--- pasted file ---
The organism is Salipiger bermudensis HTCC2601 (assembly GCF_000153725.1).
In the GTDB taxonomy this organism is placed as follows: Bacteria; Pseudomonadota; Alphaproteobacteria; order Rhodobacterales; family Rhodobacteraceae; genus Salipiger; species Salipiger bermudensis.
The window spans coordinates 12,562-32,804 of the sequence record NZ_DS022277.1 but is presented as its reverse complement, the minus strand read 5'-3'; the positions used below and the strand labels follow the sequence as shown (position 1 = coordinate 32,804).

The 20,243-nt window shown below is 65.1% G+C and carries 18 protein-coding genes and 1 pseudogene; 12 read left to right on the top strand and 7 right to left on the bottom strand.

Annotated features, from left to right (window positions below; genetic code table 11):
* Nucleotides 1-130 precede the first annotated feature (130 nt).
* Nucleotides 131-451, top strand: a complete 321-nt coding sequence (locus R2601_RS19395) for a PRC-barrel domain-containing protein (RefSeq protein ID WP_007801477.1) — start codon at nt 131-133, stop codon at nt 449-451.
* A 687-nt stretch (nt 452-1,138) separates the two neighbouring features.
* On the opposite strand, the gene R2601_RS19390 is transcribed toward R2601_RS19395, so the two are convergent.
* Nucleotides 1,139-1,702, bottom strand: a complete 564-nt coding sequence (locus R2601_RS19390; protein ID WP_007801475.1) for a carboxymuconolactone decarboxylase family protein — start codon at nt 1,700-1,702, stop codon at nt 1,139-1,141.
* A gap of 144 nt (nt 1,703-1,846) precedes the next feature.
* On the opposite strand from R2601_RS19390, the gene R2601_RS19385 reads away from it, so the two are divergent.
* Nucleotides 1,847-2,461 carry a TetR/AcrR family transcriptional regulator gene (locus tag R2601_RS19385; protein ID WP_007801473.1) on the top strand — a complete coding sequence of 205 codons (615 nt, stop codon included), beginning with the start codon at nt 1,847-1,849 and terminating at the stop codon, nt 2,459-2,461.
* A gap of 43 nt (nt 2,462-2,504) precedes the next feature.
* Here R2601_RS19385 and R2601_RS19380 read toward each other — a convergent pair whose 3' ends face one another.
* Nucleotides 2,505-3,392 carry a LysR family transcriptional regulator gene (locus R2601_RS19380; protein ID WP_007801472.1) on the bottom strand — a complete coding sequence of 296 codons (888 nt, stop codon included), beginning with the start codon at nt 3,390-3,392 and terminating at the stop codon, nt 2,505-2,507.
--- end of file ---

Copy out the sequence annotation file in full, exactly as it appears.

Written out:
The organism is Salipiger bermudensis HTCC2601 (assembly GCF_000153725.1).
In the GTDB taxonomy this organism is placed as follows: Bacteria; Pseudomonadota; Alphaproteobacteria; order Rhodobacterales; family Rhodobacteraceae; genus Salipiger; species Salipiger bermudensis.
The window spans coordinates 12,562-32,804 of the sequence record NZ_DS022277.1 but is presented as its reverse complement, the minus strand read 5'-3'; the positions used below and the strand labels follow the sequence as shown (position 1 = coordinate 32,804).

The 20,243-nt window shown below is 65.1% G+C and carries 18 protein-coding genes and 1 pseudogene; 12 read left to right on the top strand and 7 right to left on the bottom strand.

Annotated features, from left to right (window positions below; genetic code table 11):
* Nucleotides 1-130 precede the first annotated feature (130 nt).
* Nucleotides 131-451, top strand: a complete 321-nt coding sequence (locus R2601_RS19395) for a PRC-barrel domain-containing protein (RefSeq protein ID WP_007801477.1) — start codon at nt 131-133, stop codon at nt 449-451.
* A 687-nt stretch (nt 452-1,138) separates the two neighbouring features.
* On the opposite strand, the gene R2601_RS19390 is transcribed toward R2601_RS19395, so the two are convergent.
* Nucleotides 1,139-1,702, bottom strand: a complete 564-nt coding sequence (locus R2601_RS19390; protein ID WP_007801475.1) for a carboxymuconolactone decarboxylase family protein — start codon at nt 1,700-1,702, stop codon at nt 1,139-1,141.
* A gap of 144 nt (nt 1,703-1,846) precedes the next feature.
* On the opposite strand from R2601_RS19390, the gene R2601_RS19385 reads away from it, so the two are divergent.
* Nucleotides 1,847-2,461 carry a TetR/AcrR family transcriptional regulator gene (locus tag R2601_RS19385; protein ID WP_007801473.1) on the top strand — a complete coding sequence of 205 codons (615 nt, stop codon included), beginning with the start codon at nt 1,847-1,849 and terminating at the stop codon, nt 2,459-2,461.
* A gap of 43 nt (nt 2,462-2,504) precedes the next feature.
* Here R2601_RS19385 and R2601_RS19380 read toward each other — a convergent pair whose 3' ends face one another.
* Nucleotides 2,505-3,392 carry a LysR family transcriptional regulator gene (locus R2601_RS19380; protein ID WP_007801472.1) on the bottom strand — a complete coding sequence of 296 codons (888 nt, stop codon included), beginning with the start codon at nt 3,390-3,392 and terminating at the stop codon, nt 2,505-2,507.